Often conjunctival hyperemia will also include swelling of the conjuctival tissue and drainage from the eye. These patients need a complete opthalmic exam to identify the problem. This exam should include testing for "dry eye", staining of the corneal surface to look for ulceration, and tonometry to check the eye pressure for glaucoma.

By completing these tests the presence of concurrent corneal or intraoccular disease can be determined. Because the eye is delicate delaying treatment for these conditions could lead to permanent eye damage or blindness.

Further the eye can be effected by systemic diseases as well, and therefore a thorough physical exam should be completed on the patient. This exam may include blood work and testing for infectious diseases that might influence the eye.

If the patient has simple conjunctivitis, then the next step is to determine the cause. In dogs the condition is rarely caused by a bacterial infection; rather allergies and
environmental irritation are the more common etiologies.

In addition to allergies, there can be foreign particles that get trapped in the eye that need to be removed or flushed out of the eye. And rarely there can be growths associated with the conjuntiva or the third eyelid which should be sampled and biopsied.

Some patients will form small bubbles on the back side of the third eyelid called follicular conjunctivitis. This is usually from particle irritation and occurs in younger dogs. In these cases rinsing the eyes can be helpful as well as topical medication over the course of several weeks.

Some chronic conjunctivitis cases can be driven by allergies and may require long term eye meds. In these cases the use of cyclosporin is likely safer long term than drops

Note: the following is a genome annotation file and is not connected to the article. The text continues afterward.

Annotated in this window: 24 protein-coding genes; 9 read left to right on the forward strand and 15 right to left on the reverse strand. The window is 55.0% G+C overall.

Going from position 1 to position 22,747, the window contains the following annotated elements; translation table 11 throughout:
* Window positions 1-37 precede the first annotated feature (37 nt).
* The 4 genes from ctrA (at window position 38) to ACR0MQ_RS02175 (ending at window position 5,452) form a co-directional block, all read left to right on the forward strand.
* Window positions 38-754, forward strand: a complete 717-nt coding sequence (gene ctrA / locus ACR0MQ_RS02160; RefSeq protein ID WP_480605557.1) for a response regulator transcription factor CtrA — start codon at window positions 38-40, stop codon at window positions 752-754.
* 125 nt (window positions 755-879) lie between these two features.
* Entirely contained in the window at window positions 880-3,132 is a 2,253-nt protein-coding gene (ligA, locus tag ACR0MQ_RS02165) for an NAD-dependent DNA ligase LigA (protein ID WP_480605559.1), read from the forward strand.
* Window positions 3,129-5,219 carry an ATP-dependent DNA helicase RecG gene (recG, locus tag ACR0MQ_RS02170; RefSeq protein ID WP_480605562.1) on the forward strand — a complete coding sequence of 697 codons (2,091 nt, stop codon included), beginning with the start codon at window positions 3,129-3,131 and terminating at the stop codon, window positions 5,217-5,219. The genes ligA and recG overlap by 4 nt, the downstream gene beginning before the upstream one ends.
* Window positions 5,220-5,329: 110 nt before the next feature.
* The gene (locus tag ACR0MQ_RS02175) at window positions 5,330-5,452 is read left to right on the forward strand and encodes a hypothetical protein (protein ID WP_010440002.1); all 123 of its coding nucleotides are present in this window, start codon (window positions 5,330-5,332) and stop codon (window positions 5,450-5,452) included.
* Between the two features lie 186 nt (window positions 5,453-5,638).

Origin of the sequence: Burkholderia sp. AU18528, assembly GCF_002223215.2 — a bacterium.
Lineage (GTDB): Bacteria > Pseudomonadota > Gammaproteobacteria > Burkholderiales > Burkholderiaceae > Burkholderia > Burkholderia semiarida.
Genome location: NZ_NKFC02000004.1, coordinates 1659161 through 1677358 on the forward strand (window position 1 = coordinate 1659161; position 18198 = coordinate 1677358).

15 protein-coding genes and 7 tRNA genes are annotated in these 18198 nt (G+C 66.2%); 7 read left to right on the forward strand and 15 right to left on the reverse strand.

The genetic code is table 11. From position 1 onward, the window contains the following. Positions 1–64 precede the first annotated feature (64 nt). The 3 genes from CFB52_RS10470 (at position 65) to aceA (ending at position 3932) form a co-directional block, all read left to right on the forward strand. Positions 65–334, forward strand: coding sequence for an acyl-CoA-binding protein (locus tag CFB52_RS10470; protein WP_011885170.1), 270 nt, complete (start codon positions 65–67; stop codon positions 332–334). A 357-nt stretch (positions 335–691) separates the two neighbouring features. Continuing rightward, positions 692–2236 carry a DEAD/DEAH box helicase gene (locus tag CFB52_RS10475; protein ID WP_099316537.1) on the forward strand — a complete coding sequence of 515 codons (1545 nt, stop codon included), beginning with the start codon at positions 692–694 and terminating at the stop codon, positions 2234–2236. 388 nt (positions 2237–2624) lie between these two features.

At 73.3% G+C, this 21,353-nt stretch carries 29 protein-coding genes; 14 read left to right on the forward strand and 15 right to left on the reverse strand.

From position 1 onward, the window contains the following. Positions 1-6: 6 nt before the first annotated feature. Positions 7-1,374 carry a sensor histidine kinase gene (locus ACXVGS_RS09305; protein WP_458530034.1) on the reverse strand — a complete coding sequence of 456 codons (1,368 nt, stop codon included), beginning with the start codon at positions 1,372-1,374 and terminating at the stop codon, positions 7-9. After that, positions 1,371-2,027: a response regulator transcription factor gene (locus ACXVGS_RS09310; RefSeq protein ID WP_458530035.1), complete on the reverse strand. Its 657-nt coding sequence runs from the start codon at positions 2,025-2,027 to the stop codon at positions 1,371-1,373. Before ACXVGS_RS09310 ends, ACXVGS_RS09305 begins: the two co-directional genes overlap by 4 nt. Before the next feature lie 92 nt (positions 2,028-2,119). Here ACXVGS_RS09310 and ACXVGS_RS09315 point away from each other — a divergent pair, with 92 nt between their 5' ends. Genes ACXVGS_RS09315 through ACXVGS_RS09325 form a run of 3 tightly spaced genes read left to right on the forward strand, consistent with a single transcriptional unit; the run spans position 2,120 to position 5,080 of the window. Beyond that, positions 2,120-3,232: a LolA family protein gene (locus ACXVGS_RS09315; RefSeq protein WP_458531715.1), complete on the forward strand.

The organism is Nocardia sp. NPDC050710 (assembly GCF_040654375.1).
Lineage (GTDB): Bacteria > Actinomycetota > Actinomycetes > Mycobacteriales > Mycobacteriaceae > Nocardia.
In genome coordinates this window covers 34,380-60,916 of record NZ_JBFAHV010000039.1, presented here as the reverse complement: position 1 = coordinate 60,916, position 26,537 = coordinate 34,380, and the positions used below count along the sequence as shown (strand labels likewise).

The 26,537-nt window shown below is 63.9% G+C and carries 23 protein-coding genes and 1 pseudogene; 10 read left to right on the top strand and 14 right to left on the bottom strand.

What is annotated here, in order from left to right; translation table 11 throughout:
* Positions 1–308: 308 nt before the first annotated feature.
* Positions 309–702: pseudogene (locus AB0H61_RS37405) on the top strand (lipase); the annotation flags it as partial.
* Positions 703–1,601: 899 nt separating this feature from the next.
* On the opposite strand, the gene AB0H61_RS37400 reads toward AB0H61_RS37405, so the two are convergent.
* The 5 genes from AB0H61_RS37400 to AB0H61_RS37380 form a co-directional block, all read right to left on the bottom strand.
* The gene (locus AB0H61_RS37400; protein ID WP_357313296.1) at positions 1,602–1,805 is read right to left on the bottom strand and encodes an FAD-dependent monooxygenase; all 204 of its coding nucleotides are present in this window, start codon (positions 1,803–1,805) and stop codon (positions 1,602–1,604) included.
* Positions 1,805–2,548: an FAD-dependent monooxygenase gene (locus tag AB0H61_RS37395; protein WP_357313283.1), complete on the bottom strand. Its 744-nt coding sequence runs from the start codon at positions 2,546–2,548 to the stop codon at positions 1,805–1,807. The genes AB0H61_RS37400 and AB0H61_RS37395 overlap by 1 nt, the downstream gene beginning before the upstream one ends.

containing steroids. Interestingly these patients may only have involvement in one eye. If these patients have systemic allergies where the eyes are involved, often the treatment for the systemic allergies will keep the eyes under control at the same time.

In conclusion persistent red eyes should be evaluated by a veterinarian within 24-48 hours. There are many possible causes for eye redness, and thorough evaluation is always warranted to determine the correct diagnosis and treatment.

Should pets have their teeth cleaned without anesthesia?

Most pets at some time in their life will develop plaque deposition on their teeth and associated gingivitis. Many pets will further develop periodontal disease, which is the loss of tooth attachment. Some pets will develop dental abscesses and or cavitation’s on the surface of a tooth.

As veterinarians, we identify these types of dental conditions in our patients every day of practice. Most clients want to provide dental care for their pets, but are concerned about the need for anesthesia. Unfortunately, professional level periodontal therapy must be completed under general anesthesia.

Studies show that dental procedures done with sedation or with non-anesthetic options have little to no medical benefit. General anesthesia is needed to complete a safe thorough cleaning as well as a thorough oral exam. Dental work done any other way is cosmetic at best and deleterious to the patient’s welfare at worst. In fact when dental procedures are completed without anesthesia it hastens the progression of periodontal disease.

In order to complete a beneficial and thorough cleaning, the space under the edge of the gum must be cleaned; and the tooth must be cleaned 360 degrees around. Further, periodontal probing for pockets and dental radiology are needed for a complete exam.

In dental procedures using sedation only or no anesthetic, it is not possible to clean the entire tooth; especially the sub-gingival space and the inner surface of the tooth. Without proper probing for pockets and dental X-ray most dental pathology will be missed.